“It’s hard to get out,” Ben said.

“It’s hard to get out,” Jimmy said for the third time.

Nick dismissed the notion with a wave of his hand. “Do what you want, Jimmy,” Nick said. “You want to destroy your body, go right ahead.”

“I told you, Nicky boy, I’ll get a cure on the way home. It’s just five bucks right out of my wallet,” he said.

There was a palpable silence that hung in the air for some time. Nick took two fingers and parted the blinds. A sludge of people roamed the streets. There was no pavement. Only a sea of heads struggling to push past everyone else. “They’ve got a cure for everything now, don’t they,” he said, to no one in particular.

“They sure do,” Ben said. He snatched Nick’s hand away from the window and squeezed it hard enough to make him wince.

“I heard the U.N even said they cured war a year or so back.”

“Like I said,” Ben released Nick’s arm and went back to his pacing. “They got a cure for everything. Even war.”

“Even war,” Jimmy said, as if he were raising the words as a toast. To war! May it rest in peace!

“Isn’t that bad?” Nick asked.

Ben looked at him as if he had suggested mass genocide. “What did you say?”

“I mean, we’ve had war for how long? And now it’s just…over? World peace, is that it?”

“We’ll never have world peace,” Jimmy said from atop the pile of crates. “There are just too many people who want violence. Sure, we’ll have no more wars, but peace? Man, fuck that!”

“We ain’t gonna have world peace, Nicky boy,” Ben said. He folded his arms behind his back, “Not ever.”

“Not ever.”

Nick plucked the blinds open again—and found he was looking down the barrel of a sniper rifle from the window opposite him.

“Oh, shit.”

The bullet slammed through his head, which arced backward. Bits of Jimmy-didn’t-know-what spilled onto Something-Something Children’s Hospital’s floor. When he collapsed, his head was sitting in a pool of his own blood.

Jesus Christ, would you look at that?” Ben said. He threw his hands up in exasperation. “See, man? This is what I was telling you about, Jimbo. It’s that damn list they’ve got in Washington! Anyone can be picked!”

“What are we gonna tell his parents?” Jimmy asked.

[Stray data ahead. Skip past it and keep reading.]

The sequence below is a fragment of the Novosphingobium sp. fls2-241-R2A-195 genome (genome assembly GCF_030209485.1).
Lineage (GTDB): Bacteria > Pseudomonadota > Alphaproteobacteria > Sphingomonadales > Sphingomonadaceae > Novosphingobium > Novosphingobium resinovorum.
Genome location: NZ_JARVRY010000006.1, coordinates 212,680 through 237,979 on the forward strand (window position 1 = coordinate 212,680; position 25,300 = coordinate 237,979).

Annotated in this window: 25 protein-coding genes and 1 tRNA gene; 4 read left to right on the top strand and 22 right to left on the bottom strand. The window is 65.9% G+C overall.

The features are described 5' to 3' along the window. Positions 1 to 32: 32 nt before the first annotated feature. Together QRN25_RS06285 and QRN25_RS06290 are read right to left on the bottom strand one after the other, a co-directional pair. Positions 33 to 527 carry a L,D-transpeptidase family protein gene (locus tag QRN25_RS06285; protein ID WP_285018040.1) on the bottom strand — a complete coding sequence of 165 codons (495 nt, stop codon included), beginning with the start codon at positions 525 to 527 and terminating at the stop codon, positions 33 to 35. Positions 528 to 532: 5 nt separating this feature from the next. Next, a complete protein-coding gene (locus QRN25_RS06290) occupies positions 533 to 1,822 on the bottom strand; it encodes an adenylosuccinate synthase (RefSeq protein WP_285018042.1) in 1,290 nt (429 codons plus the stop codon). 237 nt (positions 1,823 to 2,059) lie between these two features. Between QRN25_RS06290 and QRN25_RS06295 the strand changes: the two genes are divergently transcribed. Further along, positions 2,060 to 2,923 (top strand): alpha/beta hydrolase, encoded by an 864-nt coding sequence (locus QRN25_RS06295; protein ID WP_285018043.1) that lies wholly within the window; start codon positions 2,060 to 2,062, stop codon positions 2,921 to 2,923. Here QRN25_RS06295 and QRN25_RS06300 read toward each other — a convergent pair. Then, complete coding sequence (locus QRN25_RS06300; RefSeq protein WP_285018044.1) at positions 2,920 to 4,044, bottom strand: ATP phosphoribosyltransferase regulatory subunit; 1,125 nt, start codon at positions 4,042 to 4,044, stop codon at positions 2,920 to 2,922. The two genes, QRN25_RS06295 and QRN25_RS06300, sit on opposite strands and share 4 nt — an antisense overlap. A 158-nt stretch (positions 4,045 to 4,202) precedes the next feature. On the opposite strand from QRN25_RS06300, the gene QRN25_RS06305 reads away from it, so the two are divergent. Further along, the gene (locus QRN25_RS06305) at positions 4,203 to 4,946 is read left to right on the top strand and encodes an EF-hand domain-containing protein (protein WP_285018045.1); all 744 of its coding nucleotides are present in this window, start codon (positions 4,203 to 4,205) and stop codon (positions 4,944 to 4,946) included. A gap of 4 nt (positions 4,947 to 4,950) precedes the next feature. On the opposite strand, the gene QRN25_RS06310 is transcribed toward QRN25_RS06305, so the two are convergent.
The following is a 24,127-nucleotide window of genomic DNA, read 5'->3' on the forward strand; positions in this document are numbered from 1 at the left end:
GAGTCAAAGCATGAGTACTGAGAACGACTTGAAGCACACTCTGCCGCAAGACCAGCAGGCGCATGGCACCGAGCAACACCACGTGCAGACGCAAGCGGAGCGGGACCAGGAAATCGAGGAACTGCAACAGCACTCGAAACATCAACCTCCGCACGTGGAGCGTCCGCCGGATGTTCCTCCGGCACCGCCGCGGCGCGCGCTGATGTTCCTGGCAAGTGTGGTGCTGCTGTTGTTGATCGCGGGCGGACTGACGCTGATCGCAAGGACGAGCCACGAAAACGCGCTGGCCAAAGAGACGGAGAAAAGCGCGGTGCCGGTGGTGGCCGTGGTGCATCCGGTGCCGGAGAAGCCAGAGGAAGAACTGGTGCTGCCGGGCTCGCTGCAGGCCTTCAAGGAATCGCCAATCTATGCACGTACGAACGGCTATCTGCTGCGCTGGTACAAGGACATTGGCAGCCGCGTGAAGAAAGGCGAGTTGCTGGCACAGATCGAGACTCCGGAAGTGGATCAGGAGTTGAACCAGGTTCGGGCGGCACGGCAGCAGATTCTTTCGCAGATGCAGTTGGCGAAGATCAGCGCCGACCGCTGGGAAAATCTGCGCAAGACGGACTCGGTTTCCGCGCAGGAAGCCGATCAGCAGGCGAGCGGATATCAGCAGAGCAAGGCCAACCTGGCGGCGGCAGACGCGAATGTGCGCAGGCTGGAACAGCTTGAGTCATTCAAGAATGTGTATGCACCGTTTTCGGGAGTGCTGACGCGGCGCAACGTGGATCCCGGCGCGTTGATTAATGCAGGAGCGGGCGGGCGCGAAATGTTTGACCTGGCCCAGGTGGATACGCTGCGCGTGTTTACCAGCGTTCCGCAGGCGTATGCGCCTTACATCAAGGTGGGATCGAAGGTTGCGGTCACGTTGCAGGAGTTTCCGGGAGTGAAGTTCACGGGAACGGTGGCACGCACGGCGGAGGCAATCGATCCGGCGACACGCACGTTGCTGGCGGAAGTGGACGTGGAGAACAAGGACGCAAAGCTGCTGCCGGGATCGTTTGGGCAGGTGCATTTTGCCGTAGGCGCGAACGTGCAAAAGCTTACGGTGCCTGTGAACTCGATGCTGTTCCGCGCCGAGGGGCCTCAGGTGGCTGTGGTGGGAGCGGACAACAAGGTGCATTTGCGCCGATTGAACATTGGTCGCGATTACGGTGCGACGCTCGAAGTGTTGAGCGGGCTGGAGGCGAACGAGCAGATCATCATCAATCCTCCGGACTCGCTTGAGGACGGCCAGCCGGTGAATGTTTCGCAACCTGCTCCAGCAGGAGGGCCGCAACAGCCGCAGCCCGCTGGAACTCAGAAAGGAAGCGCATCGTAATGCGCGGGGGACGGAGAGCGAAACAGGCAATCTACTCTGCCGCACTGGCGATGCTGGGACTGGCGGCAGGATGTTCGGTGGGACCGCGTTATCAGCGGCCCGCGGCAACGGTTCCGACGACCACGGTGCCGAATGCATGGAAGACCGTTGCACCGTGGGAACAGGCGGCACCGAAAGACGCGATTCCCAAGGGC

“We ain’t telling them shit,” Ben laughed, mirthlessly. “They’ll be dead, too, soon. If they aren’t already.”

Jimmy climbed down from atop the stack of crates and slung his arm around Ben’s shoulder. “Let’s get out of here. Feds or S.W.A.T or whatever the fuck they have for a cleanup crew nowadays will be here soon.”

“All right, all right,” Jimmy said.

The two exited Something-Something Children’s Hospital. They struggled through the sludge that was a crowd. They pushed and shoved their way past everyone else. Jimmy struggled to gain an inch in the onslaught of people heading every which way. No cars adorned the street—too many people walking nowadays for that. One man bumped into him with enough force to knock him sideways. “Jesus Christ,” he muttered, “Jesus Christ, am I right, Ben?”

“You’re right.”

Jimmy struck a match and lit a new cigarette.

He’d pick up a cure on the way home.

Announcing: Patreon


Dear reader,
My name is Connor M. Perry, and I write a lot. For the past few years, I’ve been putting my work on this site called Mythlings. As of now, I only update when I am able to. But it is my goal to be able to update it every Monday.
To quote the site, “Mythlings records stories that are semi-historical and semi-mythical. Here, we create our own legends. We tell small myths with a big impact.”

You can probably tell I love writing. I’m working on new material every day. But in order to continue writing as profusely as I have been, and so that I do not fall behind with my stories, I’m going to need help. Because while I love writing, but I’m also rather fond of being able to buy sandwiches or coffee or other necessities in life.
And that’s where you come in.
You can pledge anything–even as much as one dollar–and I would be ridiculously grateful. I would literally thank you to the Heavens and Beyond.

If you would like to do this thing, you have two options:

  • You can chip in a dollar or more to buy me a coffee thru Paypal
  • Or you can become a patron here.
    • These two options grant you some rewards. For patrons, they renew every month–for payments through Paypal, it’s a one-time deal. Notably, these rewards include:
      • The privilege of becoming or creating a character that will cameo in the story.There’s a handy contact form on the site if you’re interested in bending me to your will. I’ll send you an email once you’re subscribed to confirm whether or not you want this reward.
      • You can also have the opportunity to get a peak early drafts of whatever work I’ve published that month to see how it’s changed. Again, I’ll email you to check if you want this reward.
      • If I have any notes or worldbuilding that I write down, I will also share it with you through Patreon.

I’ve kept my account listed as “per creation” is to avoid payment should there be a month where I can’t update due to something unforeseen like an accident or a bad case of the flu or some such reason.
I’ll keep writing until my fingers fall off. I am tremendously grateful for your support–monetarily or otherwise. You’ve given me your time, and I appreciate that more than anything. Thank you. From the Heavens and Beyond, thank you.